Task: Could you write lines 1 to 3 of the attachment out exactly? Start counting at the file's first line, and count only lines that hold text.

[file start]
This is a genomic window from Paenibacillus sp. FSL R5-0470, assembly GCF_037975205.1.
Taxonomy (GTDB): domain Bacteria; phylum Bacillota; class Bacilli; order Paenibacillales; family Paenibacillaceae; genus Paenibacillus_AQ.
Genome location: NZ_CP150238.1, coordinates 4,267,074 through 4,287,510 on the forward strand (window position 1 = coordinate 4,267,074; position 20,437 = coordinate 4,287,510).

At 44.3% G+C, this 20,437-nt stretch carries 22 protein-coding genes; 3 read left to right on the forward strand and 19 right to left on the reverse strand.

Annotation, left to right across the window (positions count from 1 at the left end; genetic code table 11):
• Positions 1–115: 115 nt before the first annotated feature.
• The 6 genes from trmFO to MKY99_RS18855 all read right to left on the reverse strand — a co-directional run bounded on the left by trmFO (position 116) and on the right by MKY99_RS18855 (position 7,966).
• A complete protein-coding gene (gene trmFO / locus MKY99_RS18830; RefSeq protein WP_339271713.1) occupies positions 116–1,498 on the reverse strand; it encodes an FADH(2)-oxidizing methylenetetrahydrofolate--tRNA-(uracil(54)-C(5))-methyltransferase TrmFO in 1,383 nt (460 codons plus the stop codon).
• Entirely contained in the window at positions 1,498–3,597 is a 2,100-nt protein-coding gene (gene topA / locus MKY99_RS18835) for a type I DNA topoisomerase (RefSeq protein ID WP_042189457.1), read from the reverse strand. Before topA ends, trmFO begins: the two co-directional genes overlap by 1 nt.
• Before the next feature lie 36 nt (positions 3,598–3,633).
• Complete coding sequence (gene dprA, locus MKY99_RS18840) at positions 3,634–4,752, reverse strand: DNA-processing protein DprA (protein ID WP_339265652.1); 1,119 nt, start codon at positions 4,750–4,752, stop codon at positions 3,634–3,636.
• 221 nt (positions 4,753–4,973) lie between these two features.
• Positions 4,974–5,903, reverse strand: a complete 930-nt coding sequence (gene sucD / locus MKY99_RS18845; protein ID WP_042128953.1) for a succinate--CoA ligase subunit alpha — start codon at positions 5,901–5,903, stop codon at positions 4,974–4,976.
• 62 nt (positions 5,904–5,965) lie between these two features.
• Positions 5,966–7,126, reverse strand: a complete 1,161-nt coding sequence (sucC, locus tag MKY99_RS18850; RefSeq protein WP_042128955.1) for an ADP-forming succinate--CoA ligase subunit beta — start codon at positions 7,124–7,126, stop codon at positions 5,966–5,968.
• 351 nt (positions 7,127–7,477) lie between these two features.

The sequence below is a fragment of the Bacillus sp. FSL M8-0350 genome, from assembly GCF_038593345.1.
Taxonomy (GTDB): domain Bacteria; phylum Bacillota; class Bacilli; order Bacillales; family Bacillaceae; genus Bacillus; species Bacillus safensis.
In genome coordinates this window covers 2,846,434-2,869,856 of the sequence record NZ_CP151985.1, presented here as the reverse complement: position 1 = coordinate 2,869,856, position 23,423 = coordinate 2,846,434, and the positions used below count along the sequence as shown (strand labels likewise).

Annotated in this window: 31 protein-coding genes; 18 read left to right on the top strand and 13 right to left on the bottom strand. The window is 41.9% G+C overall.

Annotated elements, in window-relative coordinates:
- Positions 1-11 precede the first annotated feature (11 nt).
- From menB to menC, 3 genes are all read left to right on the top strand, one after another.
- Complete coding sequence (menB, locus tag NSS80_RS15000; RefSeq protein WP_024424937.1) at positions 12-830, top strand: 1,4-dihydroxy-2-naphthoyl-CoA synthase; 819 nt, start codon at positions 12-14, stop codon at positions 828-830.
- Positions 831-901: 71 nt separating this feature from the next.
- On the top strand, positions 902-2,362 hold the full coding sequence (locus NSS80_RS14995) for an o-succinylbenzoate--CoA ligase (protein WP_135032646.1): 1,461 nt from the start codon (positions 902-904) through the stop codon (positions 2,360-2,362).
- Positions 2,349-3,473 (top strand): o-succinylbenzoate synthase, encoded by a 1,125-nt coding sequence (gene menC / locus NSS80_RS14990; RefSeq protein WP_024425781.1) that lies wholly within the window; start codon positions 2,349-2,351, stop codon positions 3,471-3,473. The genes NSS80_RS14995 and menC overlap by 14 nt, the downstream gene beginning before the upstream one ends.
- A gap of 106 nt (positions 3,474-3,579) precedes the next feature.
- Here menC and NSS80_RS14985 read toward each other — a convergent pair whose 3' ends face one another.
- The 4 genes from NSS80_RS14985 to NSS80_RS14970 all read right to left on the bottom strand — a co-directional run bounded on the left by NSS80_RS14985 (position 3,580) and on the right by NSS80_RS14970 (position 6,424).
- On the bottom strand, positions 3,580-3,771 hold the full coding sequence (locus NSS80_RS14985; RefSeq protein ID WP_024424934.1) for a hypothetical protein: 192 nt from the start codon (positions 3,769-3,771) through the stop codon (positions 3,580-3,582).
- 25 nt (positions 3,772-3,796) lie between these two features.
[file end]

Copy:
This is a genomic window from Paenibacillus sp. FSL R5-0470, assembly GCF_037975205.1.
Taxonomy (GTDB): domain Bacteria; phylum Bacillota; class Bacilli; order Paenibacillales; family Paenibacillaceae; genus Paenibacillus_AQ.
Genome location: NZ_CP150238.1, coordinates 4,267,074 through 4,287,510 on the forward strand (window position 1 = coordinate 4,267,074; position 20,437 = coordinate 4,287,510).